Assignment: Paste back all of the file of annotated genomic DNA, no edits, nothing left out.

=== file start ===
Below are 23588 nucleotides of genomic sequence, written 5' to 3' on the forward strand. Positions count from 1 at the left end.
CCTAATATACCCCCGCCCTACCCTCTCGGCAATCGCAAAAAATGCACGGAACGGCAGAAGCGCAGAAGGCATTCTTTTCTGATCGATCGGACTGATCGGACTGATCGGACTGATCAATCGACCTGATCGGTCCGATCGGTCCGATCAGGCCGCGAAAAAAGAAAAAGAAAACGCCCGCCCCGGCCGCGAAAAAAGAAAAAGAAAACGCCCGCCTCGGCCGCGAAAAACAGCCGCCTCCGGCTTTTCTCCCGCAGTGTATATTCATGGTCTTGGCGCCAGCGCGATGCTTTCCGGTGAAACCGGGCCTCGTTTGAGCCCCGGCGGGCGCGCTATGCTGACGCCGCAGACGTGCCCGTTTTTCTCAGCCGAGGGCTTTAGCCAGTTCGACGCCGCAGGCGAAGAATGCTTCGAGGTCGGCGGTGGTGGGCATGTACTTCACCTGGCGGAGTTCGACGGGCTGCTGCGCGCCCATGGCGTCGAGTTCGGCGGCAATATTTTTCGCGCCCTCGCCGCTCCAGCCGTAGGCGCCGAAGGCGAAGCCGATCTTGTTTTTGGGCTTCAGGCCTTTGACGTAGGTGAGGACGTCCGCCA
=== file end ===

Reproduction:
Below are 23588 nucleotides of genomic sequence, written 5' to 3' on the forward strand. Positions count from 1 at the left end.
CCTAATATACCCCCGCCCTACCCTCTCGGCAATCGCAAAAAATGCACGGAACGGCAGAAGCGCAGAAGGCATTCTTTTCTGATCGATCGGACTGATCGGACTGATCGGACTGATCAATCGACCTGATCGGTCCGATCGGTCCGATCAGGCCGCGAAAAAAGAAAAAGAAAACGCCCGCCCCGGCCGCGAAAAAAGAAAAAGAAAACGCCCGCCTCGGCCGCGAAAAACAGCCGCCTCCGGCTTTTCTCCCGCAGTGTATATTCATGGTCTTGGCGCCAGCGCGATGCTTTCCGGTGAAACCGGGCCTCGTTTGAGCCCCGGCGGGCGCGCTATGCTGACGCCGCAGACGTGCCCGTTTTTCTCAGCCGAGGGCTTTAGCCAGTTCGACGCCGCAGGCGAAGAATGCTTCGAGGTCGGCGGTGGTGGGCATGTACTTCACCTGGCGGAGTTCGACGGGCTGCTGCGCGCCCATGGCGTCGAGTTCGGCGGCAATATTTTTCGCGCCCTCGCCGCTCCAGCCGTAGGCGCCGAAGGCGAAGCCGATCTTGTTTTTGGGCTTCAGGCCTTTGACGTAGGTGAGGACGTCCGCCA